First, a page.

Saturday, June 04, 2005

Why do Soundproofing Contractors charge a consultation fee

I get this question from time to time, why do your soundproofing contractors charge a consultation fee and regular contrators don't? It's a valid question. Keep in mind that soundproofing and acoustical contractors are a very rare breed, there are generally 1 per every 4 to 5 Million people in most given areas. This fact in itself makes their time extremely valuable.
It's funny that nobody complains when a acoustical consultant charges anywhere from $1500 to $3000 for an acoustical consultation, and once they have assessed your situation and are able to give you a very detailed report as to what the problem is. The customer is generally inclined to ask, well what can I do to fix it? This is the point at which your $1500 to $3000 consultation ends. For the most part the majority of acoustical consulatants don't know where to begin when it comes to soundproofing a high end condo or townhome. So, what did you get for your $1500 to $3000? You got a detailed report telling you basically what you already knew. This is not always the case, but 9 out of 10 times it is.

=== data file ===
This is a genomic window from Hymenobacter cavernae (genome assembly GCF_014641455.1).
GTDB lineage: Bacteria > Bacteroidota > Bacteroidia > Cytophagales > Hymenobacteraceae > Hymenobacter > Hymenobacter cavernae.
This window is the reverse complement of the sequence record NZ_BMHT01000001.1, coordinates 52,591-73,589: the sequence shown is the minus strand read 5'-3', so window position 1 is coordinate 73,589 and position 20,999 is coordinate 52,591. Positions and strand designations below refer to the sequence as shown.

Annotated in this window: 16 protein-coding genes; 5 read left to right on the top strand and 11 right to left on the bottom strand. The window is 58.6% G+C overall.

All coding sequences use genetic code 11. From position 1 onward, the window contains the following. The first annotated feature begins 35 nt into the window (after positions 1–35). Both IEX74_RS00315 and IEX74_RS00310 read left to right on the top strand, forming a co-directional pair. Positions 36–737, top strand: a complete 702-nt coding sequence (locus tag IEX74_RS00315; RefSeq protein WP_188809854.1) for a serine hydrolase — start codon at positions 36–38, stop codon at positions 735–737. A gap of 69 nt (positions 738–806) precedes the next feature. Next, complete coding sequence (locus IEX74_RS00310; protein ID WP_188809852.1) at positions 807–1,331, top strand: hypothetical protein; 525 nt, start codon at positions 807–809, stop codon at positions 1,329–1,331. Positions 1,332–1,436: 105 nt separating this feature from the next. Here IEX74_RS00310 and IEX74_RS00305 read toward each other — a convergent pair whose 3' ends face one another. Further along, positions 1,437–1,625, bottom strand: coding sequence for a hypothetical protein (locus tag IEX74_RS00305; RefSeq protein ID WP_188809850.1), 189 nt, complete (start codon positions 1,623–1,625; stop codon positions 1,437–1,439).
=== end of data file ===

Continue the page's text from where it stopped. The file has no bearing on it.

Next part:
On the other hand if a soundproofing contractor is forced to leave a job in progress to come over to you and give you an assessment of you problem, he will in essence be walking away from a $250 to $300 per hour paying job. If soundproofing contractors were a dime a dozen, then of course they would give free consultations, but they are not.
I am often amazed that people have no problem shelling out fees in the thousands for an acoustical consultant, yet they balk at paying $150 to $300 for someone specially trained to deal with your situation, and will actually get his hands dirty fixing the problem. The funny thing is most soundproofing contractors will rebate the consultation fee back to you if they get the job, so what are you out? Try to get a rebate from an acoustical consultant! Careful, you may lose an arm.
Here's my point, if you are serious about fixing a soundproofing problem then you should have no problem paying a consultation fee from a specialist in that field. Now if your acoustical consultant can glue that detailed report to your ceiling and stop the footfall noise from the neighbor above, then by all means shell out the $1500 to $3000 for his services.
The bottomline is simply this, a college education does not solve soundproofing issues, if it did, we would all be standing in the unemployment line. That's my perspective, what's yours?

Technical director
Soundproofing America, Inc.
Call Toll free (877) 530-0139

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